Main reference: Story by Sinafinance blogger Gu Dao
BY WAY of introduction, I am a male, flirting with forty.
Between the years 2007 and 2012, I saw 1.5 million yuan of my money disappear into thin air.
Here’s how it all went down.
I came to Shenzhen in 2006 with just 1,200 yuan in my pocket to set up a small trading firm.
I really worked hard that year and managed to rake in around 750,000 yuan as the global economy was still relatively vibrant.
With two small sons, this was quite a blessing as their upbringing in Shenzhen can be quite costly.
At the time I rented a small place, planning to play the market and use my expected winnings to eventually buy a house of my own.
I wasn’t easily satisfied with early successes at work and investing, and set myself a goal: the one million yuan I realized from initial share gains must be increased tenfold in order to afford the type of home I had my heart set on.
Up to that point, I looked around and realized that a great many of my acquaintances had already landed properties thanks to their market earnings.
But in mid-2007, I still only had a net worth of a few million yuan, still short of what I needed to buy a nice enough house.
In early January of 2007, I was already heavily invested in A-shares, though having no prior share-buying experience.
The whole affair was quite unfamiliar and overwhelming for me, to be frank.
My first big leap forward was to dump around 300,000 yuan into domestic equities and my robust early returns left me with a false sense of both confidence and virtual invincibility.
Like a novice gambler winning his first-ever hand at the blackjack table, I was unable to control the urge to keep upping the ante and investing more.
When the benchmark Shanghai Composite Index hit the psychologically-significant level of 6,000 points, I had already put one million yuan of my hard-earned money into the market.
Complicating matters at the time was the fact that I had set up an auxiliary firm.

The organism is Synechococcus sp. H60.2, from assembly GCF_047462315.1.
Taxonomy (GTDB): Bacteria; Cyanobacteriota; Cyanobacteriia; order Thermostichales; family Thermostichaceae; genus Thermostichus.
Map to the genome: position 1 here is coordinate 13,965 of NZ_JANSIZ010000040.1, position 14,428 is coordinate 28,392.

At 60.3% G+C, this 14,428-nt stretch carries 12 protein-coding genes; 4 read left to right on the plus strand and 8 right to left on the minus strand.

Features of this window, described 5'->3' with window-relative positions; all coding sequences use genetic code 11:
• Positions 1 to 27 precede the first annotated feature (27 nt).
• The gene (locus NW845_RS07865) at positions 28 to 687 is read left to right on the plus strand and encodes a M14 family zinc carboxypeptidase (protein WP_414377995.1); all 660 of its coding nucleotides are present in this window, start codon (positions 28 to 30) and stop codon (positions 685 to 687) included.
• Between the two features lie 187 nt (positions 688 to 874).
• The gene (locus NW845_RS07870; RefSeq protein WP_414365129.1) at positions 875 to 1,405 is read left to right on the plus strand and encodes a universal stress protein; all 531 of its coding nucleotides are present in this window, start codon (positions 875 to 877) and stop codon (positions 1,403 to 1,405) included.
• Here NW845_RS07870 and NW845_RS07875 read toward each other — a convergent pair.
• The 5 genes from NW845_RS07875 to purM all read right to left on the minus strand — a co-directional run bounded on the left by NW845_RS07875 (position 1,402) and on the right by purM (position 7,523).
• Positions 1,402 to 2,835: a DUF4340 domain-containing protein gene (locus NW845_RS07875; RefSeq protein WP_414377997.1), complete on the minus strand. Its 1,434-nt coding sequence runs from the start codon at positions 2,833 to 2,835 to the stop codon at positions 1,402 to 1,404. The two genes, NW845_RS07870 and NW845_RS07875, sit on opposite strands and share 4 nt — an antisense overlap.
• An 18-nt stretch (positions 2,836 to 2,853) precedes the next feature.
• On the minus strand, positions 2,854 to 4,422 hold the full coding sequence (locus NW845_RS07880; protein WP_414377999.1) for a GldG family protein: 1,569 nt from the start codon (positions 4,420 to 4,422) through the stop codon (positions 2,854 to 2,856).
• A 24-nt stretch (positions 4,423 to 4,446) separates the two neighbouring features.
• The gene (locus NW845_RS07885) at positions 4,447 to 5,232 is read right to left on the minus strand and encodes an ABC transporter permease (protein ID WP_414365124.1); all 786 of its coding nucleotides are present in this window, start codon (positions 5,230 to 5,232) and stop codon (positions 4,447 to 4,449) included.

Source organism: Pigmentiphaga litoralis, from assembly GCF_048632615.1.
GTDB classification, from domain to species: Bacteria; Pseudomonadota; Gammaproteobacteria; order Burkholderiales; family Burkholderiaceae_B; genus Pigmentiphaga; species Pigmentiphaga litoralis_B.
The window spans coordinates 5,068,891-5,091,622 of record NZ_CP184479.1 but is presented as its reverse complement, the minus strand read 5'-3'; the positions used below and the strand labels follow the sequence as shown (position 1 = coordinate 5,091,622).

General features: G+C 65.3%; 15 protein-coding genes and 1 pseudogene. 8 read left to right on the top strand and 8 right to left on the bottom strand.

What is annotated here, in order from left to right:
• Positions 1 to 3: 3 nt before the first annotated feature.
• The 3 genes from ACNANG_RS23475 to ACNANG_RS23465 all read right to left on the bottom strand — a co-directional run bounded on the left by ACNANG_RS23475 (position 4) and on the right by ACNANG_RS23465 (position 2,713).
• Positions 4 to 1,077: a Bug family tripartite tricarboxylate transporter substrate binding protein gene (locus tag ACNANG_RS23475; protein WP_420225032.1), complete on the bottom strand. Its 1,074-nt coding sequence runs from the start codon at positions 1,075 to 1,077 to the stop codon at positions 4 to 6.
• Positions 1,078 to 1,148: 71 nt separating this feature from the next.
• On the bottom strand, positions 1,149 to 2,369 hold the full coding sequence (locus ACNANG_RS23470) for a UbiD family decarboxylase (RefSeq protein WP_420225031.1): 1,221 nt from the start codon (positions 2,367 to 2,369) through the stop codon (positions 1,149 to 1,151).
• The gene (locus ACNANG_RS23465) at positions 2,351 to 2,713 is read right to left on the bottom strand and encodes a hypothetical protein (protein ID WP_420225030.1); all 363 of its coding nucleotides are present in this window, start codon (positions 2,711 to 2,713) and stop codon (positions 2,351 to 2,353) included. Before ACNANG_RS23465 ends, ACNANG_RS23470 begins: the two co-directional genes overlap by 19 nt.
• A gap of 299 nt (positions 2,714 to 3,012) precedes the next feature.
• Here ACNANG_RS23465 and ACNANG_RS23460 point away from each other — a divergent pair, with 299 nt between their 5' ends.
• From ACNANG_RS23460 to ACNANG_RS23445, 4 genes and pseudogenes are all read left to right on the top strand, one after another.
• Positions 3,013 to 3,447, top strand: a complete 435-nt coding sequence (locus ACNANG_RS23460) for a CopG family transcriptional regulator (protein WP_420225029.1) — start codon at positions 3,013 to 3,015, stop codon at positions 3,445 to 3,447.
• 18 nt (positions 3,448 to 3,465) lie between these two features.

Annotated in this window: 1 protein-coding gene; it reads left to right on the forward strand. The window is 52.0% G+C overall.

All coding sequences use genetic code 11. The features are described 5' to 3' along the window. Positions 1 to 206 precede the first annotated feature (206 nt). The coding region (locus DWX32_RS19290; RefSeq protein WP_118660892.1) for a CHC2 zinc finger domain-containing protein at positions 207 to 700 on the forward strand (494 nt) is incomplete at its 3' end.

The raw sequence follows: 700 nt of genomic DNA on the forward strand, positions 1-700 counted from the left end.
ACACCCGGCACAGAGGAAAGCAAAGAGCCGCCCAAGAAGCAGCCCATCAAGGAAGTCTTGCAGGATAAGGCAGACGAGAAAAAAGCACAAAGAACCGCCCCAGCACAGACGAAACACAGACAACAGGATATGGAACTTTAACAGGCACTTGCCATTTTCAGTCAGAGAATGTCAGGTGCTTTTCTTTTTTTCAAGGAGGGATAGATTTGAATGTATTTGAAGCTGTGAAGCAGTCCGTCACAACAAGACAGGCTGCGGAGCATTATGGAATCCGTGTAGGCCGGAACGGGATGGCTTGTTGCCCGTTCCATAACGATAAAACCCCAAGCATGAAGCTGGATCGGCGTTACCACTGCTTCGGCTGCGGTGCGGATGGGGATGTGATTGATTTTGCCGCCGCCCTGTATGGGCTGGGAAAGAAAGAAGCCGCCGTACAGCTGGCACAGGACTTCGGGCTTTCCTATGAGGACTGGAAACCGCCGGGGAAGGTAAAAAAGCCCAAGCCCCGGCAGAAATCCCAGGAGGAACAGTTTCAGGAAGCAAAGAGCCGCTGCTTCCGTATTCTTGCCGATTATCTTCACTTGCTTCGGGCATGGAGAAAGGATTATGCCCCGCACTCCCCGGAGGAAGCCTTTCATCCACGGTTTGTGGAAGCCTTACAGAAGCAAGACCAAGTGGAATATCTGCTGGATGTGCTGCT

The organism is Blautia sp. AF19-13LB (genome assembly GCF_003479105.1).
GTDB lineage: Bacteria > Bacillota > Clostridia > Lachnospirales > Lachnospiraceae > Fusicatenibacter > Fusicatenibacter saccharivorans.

The terms of my bank loans dictated that I was only able to use 10% of my assets for outside investments, and that was only after attaining proper authorization.
Lending regulations mandated that only one application per week could be considered, so I was forced to slowly hemorrhage my firm’s wealth into the stock market.
It wasn’t all bad news at the time as I was able to capitalize on a buy-in price of 40 yuan for Poly Real Estate (SHA: 600048) which soon after reached 90 yuan.
But just as eager as I was to jump onboard at 40 yuan, I was equally content to wait out the developer seemingly ad infinitum, thinking it would continually bring me good news each morning.
The end result was that my patience got the best of me and I was overconfident, holding on to the counter well past the logical jumping-off point.
I also got into Ping An Insurance (SHA: 601318) at 90 yuan and it also soon jumped to 140.
But I repeated the mistake of Poly with Ping An.
I committed similar acts of hubris with several other stocks at the time.
I recall that my portfolio topped off at 2.5 million yuan around then and I found it hard to say no to any new “opportunities,” yet stubbornly hung on through thick and thin.
We all know what happened between 2008 and 2010.
To make a long story short, by 2011 my investments were worth a million yuan, or 1.5 million shy from four years earlier.
I recall that a couple years ago, other than the temporal allotments for sleeping and eating time, I would spend virtually all day staring at a screen looking for any sudden movements in key components of my portfolio.
Here’s the skinny.
I have spent countless hours over the past half decade scrutinizing the one-month, half-year and yearly moving average of countless counters and I can’t say with any certainty that it has helped or hindered my fortunes in any way.
Therefore, one upside to my massive losses is that I can in no way blame laziness or inattentiveness for my travails.
I was admittedly sucked in by the early gains I saw, and had no idea that the 2008 bump in the road would be so transformative, in a bullish sense.
My advice: don't get caught up in the hype. Always research big-ticket portfolio picks for actual versus potential value.
Perhaps it’s just bad timing on my part, but I prefer to think that at least I didn’t lose the 1.5 million at some casino in Macao where research is – at least in theory – of no value at all.
CHINA SHARES: Expert Takes